The July 2016 California bar exam data came out a couple of weeks ago and the results were rough. Only about 42% of those who took the exam passed, which is a multi-decade low. In this short post, I break down some information about the bar exam, focused on those who didn't pass. I haven't linked the backup information for each point I make, but I will do so if comments request it.
First, the California bar exam is the second-toughest in the country, with only Delaware having a more difficult exam. There are actually large differences in the difficulty of passing the various state bars. Some bars are extremely easy, and a few are very difficult. Unfortunately California has one of the difficult ones. The "difficulty" of the exam is based on the passing Multistate Bar Exam "cut score," which is 144 in California. Most states have passing scores that are much lower.
Second, most of the people who failed the California bar exam would have passed if they took the bar in other states. For example, although only 42% of those who took the bar exam in California passed, 70% would have passed if California used New York's passing score, which is much lower. If they had taken the bar in Wisconsin, which is one of the easiest, the pass rate would have been 80%. In fact, California examinees perform better than examinees as a whole in other states, even states with higher pass rates. This is why the pass rate within a state is not very informative on its own.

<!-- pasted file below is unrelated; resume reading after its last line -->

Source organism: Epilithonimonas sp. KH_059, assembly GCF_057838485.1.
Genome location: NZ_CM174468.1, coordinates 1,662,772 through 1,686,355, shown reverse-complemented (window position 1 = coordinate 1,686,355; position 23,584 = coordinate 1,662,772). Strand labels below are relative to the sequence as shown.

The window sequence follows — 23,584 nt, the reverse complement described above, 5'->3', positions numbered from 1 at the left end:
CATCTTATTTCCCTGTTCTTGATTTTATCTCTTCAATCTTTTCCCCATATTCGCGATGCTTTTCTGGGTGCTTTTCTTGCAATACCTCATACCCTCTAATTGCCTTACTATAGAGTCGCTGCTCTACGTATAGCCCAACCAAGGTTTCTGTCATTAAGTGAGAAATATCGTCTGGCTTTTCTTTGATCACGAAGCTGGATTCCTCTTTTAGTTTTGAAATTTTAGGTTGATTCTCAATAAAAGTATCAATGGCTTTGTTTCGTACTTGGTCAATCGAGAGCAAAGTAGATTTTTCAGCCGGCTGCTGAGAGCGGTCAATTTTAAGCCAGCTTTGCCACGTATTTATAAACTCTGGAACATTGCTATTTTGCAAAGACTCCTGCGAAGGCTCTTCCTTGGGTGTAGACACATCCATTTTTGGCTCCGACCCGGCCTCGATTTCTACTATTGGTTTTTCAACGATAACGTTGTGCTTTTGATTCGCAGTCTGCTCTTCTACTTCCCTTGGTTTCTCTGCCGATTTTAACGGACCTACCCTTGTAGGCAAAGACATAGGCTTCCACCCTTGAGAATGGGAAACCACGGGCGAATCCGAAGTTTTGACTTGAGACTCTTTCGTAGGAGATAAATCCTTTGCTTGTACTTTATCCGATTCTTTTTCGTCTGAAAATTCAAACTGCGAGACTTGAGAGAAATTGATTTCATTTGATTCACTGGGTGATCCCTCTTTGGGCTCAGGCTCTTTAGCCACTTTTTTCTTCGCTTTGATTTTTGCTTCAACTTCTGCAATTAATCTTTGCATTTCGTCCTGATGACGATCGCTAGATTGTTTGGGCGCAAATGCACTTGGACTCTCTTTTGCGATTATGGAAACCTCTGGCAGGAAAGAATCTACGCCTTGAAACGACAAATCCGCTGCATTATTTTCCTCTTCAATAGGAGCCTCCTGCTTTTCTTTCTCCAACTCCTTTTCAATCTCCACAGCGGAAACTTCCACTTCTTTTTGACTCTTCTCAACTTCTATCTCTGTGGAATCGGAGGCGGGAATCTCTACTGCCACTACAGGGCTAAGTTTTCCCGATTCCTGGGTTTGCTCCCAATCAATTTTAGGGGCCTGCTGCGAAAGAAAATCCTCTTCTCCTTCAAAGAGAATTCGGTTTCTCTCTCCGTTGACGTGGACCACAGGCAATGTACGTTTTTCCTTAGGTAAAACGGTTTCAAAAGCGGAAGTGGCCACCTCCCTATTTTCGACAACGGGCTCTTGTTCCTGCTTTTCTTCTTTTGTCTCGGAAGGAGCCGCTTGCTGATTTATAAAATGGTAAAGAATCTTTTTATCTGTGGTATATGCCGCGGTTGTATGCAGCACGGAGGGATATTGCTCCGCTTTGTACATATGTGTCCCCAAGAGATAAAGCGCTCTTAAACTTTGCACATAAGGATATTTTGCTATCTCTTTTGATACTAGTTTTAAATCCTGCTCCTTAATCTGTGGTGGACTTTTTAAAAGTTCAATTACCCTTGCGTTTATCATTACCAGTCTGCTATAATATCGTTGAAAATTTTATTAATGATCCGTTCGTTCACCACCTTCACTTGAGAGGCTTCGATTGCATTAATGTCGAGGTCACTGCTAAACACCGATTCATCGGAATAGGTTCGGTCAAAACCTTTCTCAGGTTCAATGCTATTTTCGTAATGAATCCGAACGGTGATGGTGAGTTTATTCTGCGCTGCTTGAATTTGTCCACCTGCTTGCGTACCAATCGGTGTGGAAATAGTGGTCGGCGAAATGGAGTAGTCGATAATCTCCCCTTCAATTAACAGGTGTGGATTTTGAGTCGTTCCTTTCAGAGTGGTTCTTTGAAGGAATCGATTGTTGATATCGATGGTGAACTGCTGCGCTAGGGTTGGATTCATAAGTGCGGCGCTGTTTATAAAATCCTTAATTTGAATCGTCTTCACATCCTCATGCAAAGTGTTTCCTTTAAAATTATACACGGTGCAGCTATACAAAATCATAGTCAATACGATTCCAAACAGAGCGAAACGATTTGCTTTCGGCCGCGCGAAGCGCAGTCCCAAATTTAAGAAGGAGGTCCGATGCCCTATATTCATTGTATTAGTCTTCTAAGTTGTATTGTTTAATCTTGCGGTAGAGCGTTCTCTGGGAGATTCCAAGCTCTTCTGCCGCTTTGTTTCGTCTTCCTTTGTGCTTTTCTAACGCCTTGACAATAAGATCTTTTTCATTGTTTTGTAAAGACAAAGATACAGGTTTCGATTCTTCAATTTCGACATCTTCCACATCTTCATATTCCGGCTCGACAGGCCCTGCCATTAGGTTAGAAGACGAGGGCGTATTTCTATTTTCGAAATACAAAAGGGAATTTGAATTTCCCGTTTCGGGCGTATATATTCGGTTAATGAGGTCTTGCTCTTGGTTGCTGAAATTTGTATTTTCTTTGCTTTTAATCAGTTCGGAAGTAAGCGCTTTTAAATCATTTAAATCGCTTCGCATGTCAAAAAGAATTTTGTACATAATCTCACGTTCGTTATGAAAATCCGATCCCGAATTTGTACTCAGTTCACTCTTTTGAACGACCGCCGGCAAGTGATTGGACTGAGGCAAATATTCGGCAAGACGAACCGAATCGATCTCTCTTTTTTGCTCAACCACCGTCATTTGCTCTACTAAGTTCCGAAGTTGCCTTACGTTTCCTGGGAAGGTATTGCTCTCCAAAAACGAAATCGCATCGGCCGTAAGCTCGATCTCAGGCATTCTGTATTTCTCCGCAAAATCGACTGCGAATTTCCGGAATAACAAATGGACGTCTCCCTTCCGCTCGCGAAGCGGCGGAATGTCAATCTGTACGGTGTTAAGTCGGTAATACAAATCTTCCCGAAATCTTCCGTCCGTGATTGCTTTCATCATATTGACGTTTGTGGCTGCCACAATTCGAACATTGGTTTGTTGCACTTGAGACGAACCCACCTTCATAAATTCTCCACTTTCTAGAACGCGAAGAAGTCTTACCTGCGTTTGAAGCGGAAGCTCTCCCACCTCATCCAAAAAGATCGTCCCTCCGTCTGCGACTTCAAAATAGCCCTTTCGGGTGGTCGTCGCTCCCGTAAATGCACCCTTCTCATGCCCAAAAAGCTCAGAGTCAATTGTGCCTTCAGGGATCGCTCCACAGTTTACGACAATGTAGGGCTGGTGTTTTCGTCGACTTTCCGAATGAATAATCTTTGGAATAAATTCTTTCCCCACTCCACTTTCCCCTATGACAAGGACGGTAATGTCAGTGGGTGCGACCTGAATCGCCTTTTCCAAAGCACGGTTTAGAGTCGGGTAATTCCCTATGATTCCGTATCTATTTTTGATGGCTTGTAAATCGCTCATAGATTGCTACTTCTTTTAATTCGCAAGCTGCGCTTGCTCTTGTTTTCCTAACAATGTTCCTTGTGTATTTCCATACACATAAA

Third, most of those who took the California bar exam for the first time and didn't pass were very close to passing. Although examinees who pass the bar do not get their scores, those who fail the bar do get their scores. When you receive your score, if you took the exam for the first time you will probably learn that you came very close to passing.
Fourth, in many cases, especially for first time takers, you only failed because of "bad luck." Although the bar exam is very reliable, in any given examination about 15% of the results would be different if the same examinees took a different test. Some would have passed instead of failing and some would have failed instead of passing.
I have written this short post for two reasons. First, if you failed the exam, I hope this is encouragement for you to pull yourself up and gear up for the February exam. If you passed the exam, congratulations, but I hope you realize that for many of you the result could have easily been otherwise, so don't think you necessarily know more than your friends who didn't pass.